To Kyoto, via Horyuji and NaraOctober 13, 2019 in Japan ⋅ ⛅ 19 °C
Super busy day today. Packed up and headed out early, catching the train eastwards for about an hour to near the city of Nara. Our first stop was the Buddhist Monuments of Horyuji WHS, where there were some important temples and pagodas to check out. Thankfully this site isn't as famous as others we've seen recently, so it was relatively quiet which was nice. Though not as quiet as the previous day of course!
Horyuji is one of the most important locations for Japanese Buddhists, and the spiritual home for one of their main sects. It's also home to what's considered to be the world's oldest wooden building! This building is a beautiful five-storey pagoda that's believed to house a fragment of Buddha's bone, though of course entry is forbidden (and I'm not even sure if it's possible). The pagoda is about 32 metres tall, and dendrochronology (ie, counting rings) suggests that the trees it's made from were felled in around 594 AD. Staggering. There's been fires at the complex in the past but it's managed to survive!
The temple itself nearby is quite nice too, with impressive statues and the typical Buddhist relics, though photos aren't permitted for a lot of it which I always find a shame. Some people can't be trusted to keep their flashes off I guess!
Back on the train where we headed to the city of Nara for more ancient temples! Nara was briefly the capital of Japan during the 12th century, and there's some important relics from that period still remaining. These are chiefly Buddhist and Shinto shrines (the two religions happily coexist in Japan as neither demands exclusivity from adherents), but also a palace and a primeval forest.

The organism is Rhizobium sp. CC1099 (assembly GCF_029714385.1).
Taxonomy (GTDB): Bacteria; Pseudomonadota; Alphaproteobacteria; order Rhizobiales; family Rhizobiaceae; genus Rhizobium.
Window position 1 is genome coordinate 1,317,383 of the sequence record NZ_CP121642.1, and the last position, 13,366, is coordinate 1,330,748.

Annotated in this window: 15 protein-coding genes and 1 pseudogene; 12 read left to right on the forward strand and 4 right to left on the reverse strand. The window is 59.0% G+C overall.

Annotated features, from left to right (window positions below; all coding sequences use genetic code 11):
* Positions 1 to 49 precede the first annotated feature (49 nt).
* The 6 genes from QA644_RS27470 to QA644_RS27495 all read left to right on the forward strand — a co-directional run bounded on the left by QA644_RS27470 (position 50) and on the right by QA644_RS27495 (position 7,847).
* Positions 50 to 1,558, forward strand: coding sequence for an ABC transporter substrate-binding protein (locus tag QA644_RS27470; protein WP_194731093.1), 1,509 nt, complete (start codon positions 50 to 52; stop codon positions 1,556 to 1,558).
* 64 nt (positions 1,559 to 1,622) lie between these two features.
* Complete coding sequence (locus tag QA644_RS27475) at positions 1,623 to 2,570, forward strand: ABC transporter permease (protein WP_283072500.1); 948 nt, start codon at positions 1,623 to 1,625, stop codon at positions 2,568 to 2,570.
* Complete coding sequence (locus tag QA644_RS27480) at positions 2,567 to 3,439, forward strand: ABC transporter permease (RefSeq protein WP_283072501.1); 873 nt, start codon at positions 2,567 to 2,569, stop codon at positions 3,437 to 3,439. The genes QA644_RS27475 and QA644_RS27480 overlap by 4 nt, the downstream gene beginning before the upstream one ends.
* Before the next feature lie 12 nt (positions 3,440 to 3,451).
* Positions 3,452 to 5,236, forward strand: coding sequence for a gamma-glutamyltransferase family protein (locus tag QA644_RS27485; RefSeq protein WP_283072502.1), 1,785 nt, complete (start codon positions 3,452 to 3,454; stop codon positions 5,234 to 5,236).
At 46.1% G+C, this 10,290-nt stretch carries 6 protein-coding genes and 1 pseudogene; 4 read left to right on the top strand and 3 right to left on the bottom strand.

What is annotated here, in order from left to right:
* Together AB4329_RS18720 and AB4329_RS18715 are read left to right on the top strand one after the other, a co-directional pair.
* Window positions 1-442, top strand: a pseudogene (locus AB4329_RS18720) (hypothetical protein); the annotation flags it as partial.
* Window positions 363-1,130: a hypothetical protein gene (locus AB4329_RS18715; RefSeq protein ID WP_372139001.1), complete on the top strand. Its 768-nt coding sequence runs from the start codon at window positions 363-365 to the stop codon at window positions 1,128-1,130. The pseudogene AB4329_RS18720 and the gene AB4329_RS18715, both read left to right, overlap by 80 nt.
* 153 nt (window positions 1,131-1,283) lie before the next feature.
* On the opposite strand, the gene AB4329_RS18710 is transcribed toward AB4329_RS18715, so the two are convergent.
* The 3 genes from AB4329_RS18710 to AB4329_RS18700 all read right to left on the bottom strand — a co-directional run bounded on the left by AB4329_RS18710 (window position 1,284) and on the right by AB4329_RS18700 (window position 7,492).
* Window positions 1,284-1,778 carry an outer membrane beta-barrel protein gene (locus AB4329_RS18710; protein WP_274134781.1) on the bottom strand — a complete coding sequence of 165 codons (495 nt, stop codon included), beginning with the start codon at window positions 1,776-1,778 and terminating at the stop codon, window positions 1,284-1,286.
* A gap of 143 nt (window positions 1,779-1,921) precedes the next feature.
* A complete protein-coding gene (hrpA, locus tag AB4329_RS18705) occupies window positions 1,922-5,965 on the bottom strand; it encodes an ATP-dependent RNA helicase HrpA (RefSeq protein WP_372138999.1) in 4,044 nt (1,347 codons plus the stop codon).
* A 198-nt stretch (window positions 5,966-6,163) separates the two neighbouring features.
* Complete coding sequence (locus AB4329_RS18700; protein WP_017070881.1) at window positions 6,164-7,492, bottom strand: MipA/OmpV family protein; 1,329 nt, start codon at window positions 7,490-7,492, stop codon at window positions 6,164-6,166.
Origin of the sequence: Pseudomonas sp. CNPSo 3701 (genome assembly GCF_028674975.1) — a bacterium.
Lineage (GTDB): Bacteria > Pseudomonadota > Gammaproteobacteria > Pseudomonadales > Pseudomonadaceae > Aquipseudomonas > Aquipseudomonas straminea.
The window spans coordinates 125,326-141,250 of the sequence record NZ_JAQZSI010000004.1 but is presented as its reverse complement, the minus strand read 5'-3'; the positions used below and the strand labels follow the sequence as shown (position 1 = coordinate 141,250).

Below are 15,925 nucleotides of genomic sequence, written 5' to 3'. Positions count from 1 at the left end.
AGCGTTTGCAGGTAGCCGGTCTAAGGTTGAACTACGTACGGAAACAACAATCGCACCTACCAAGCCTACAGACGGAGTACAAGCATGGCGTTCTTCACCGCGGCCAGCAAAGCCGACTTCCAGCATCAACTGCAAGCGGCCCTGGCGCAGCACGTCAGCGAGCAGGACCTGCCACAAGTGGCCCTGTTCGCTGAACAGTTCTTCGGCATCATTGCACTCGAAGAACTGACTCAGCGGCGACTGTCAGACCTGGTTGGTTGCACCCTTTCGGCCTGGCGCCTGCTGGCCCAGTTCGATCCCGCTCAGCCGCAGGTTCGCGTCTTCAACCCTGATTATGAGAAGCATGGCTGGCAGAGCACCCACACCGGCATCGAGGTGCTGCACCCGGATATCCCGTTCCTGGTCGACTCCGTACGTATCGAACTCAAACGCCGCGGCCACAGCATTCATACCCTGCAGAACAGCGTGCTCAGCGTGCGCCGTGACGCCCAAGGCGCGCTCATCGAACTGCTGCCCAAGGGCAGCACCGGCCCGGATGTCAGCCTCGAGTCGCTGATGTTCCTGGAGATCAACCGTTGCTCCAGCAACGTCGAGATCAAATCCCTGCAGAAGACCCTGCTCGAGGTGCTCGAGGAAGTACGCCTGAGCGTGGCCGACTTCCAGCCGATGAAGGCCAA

Most tourists visit Nara for the famous Deer Park which is exactly what it sounds like, and happily for us, several of the WHS temples are located inside the deer park! So we wandered over after leaving our bags in a locker at the station. Lots of deer around and they're fairly chilled out, so you can buy wafers from local vendors and feed them and pet them which is pretty cool.
Decided to focus on a few temples: Todai-ji, a large wooden building that houses the world's largest bronze Buddha statue (enormous!), Kofuku-ji which is a 7th century Buddhist temple that had been entirely dismantled and moved twice because the emperor liked it so much (!!), and Kasuga Grand Shrine which is famous for the huge number of stone lanterns outside and bronze lanterns inside. Seriously, there's thousands of them! Very pretty. And there was a wedding happening at the last temple too, which we enjoyed watching for a bit, especially when they were taking Very Serious family portraits and the bride's little niece and nephew refused to behave. Some things never change.
Wandered back through the deer park in the late afternoon sun and joined the throngs of tourists heading to the station back to Kyoto. Found our guesthouse with no dramas (though it's in an odd spot, very residential) and had our bento boxes for dinner.Read more